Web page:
Becoming-woman by breaking the waves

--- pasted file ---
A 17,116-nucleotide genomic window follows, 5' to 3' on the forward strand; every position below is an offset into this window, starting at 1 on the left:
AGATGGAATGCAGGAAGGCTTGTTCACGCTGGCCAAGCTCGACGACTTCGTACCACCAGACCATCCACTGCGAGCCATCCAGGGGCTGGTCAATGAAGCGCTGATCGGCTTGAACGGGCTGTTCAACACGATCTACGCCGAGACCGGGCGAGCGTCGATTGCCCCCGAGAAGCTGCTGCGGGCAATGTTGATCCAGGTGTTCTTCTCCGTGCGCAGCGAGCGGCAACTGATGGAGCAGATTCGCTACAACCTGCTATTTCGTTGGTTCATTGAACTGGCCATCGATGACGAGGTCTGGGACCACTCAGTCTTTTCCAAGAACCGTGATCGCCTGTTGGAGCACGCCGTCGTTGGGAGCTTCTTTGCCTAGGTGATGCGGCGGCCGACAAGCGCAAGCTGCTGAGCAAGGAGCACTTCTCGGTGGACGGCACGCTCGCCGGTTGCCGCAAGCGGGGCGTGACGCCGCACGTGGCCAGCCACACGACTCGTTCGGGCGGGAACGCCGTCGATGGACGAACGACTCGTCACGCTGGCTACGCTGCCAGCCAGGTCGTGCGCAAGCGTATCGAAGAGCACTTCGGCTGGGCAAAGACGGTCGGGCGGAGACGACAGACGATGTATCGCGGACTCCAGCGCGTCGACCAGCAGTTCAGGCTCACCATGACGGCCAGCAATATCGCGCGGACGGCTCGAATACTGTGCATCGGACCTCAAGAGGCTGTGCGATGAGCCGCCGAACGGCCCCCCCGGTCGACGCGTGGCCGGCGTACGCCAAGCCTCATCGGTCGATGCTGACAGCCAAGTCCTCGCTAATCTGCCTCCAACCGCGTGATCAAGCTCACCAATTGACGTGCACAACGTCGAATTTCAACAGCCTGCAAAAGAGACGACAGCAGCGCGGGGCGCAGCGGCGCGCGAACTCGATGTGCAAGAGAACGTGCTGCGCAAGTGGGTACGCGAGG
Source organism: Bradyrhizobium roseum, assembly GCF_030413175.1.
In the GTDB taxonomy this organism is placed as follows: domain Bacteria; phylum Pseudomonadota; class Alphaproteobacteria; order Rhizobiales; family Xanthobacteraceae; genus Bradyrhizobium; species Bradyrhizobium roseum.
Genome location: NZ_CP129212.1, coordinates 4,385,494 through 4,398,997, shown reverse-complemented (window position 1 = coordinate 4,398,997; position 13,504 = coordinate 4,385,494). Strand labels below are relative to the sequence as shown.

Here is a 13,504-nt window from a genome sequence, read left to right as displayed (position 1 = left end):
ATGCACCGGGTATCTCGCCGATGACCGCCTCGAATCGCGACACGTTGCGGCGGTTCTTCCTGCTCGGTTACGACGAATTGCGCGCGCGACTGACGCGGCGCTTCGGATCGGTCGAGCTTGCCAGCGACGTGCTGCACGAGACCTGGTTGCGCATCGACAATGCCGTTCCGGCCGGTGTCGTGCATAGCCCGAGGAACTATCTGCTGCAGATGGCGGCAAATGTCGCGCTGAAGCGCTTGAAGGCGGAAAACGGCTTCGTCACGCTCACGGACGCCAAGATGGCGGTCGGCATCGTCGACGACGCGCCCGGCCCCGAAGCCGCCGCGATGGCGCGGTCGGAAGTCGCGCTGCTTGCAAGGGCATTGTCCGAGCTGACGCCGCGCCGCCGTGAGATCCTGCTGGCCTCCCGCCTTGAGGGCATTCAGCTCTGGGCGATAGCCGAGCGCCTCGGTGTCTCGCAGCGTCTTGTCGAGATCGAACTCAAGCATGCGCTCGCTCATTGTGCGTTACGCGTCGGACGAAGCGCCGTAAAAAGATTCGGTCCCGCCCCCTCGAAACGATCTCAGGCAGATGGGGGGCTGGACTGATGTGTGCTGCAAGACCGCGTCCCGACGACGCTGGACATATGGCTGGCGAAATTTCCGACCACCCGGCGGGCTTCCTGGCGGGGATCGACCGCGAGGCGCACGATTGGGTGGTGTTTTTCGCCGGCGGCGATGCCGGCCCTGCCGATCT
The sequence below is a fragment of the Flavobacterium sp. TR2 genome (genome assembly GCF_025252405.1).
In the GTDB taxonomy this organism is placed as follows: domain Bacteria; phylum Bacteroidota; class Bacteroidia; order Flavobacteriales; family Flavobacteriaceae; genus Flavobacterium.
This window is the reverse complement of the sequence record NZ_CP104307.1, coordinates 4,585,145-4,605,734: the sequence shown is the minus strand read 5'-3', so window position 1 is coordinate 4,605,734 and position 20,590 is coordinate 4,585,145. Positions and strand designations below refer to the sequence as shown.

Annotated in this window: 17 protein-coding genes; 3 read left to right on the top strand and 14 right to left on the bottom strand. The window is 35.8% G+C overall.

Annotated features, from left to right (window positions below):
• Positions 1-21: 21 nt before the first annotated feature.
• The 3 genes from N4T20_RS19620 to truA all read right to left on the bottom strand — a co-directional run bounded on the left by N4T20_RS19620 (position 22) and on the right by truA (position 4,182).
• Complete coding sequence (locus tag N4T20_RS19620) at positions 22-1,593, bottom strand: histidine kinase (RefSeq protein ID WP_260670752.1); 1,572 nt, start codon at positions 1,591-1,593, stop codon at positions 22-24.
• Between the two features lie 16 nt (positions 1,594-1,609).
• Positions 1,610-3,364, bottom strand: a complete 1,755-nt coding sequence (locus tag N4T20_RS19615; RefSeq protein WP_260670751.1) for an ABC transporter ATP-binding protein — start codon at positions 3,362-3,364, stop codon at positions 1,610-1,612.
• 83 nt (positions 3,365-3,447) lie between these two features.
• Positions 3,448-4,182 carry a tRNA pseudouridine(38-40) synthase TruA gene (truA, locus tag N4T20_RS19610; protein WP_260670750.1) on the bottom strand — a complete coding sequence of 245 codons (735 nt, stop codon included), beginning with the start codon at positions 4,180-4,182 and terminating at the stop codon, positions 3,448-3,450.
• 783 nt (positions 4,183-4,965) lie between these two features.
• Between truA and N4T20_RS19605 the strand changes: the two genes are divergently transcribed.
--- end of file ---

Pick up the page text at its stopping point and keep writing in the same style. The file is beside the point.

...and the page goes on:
Begins from the argument that Deleuze’s method of ‘transcendental empiricism’ requires a shift in the way we conceptualise both ‘ethics’ and ‘politics’. This shift is examined in relation to the cinematic thinking of the film Breaking the Waves, since the latter problematises established ideas of what an ethics of (sexual) difference might be, as well as received political values tied to modern individualism such as freedom, autonomy, and reason. Moving through a filmosophical methodology, it is argued that the film manages to provide us with a post-theistic framework that resonates but also pushes further Deleuze’s transcendentalism, opening new paths for a radicalisation of feminist materialist theories. Breaking the Waves provides us with a notion of (becoming-) woman in relation to Man that breaks away from the established discourses of difference, equality, reciprocity and respect that have traditionally informed the Self-Other relation, bringing in the themes of sacrifice, stupidity and belief. The latter constitute new political forces that actualise an-other politics: an affective activism and a vitalist pragmatism, that reinvent freedom on the level of non-representation.
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